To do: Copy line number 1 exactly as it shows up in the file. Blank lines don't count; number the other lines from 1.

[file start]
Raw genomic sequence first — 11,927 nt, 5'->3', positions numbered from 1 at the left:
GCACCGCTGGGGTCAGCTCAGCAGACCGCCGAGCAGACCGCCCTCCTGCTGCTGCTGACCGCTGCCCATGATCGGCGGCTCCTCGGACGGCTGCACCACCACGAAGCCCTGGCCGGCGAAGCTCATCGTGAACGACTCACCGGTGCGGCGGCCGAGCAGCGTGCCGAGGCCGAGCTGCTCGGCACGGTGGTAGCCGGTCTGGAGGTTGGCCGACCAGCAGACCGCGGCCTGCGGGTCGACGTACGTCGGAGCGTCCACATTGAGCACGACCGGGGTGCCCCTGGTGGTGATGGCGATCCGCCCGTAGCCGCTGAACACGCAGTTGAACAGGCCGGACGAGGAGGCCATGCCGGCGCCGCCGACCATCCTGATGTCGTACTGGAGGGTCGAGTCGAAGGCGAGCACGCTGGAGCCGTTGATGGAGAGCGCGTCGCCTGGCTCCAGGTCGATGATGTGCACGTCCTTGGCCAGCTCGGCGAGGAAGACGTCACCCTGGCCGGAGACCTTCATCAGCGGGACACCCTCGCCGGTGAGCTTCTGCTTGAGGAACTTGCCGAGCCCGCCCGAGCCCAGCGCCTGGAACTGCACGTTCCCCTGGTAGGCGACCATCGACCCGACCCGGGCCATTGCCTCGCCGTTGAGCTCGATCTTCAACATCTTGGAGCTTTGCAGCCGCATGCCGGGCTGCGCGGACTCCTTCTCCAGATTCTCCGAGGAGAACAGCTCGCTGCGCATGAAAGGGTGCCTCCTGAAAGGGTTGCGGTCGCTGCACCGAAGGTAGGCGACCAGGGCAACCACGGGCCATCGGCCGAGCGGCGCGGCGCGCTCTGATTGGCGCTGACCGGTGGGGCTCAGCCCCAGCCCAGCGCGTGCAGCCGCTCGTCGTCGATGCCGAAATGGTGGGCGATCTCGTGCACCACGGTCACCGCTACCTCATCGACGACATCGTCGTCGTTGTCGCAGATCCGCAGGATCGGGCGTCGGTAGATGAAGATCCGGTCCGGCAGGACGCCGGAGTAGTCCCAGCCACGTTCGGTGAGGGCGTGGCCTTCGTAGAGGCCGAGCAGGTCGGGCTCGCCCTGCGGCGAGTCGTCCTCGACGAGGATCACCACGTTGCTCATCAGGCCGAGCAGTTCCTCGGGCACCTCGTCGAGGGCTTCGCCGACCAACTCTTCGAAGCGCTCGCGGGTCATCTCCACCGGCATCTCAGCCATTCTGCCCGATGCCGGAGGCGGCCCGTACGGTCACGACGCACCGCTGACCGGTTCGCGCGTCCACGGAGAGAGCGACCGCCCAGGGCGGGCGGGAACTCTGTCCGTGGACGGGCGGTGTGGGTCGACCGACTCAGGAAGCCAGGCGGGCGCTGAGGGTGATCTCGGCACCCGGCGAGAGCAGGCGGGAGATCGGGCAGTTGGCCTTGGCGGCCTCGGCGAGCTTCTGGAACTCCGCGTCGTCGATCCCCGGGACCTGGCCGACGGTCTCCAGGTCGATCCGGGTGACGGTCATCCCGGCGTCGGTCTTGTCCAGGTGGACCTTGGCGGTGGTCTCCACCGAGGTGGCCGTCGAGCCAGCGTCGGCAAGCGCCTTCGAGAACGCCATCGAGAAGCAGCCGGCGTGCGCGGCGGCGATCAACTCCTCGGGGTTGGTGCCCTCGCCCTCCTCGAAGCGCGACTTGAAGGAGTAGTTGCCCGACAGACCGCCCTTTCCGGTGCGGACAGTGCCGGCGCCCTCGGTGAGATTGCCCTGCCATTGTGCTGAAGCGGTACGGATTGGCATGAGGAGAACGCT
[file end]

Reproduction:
Raw genomic sequence first — 11,927 nt, 5'->3', positions numbered from 1 at the left: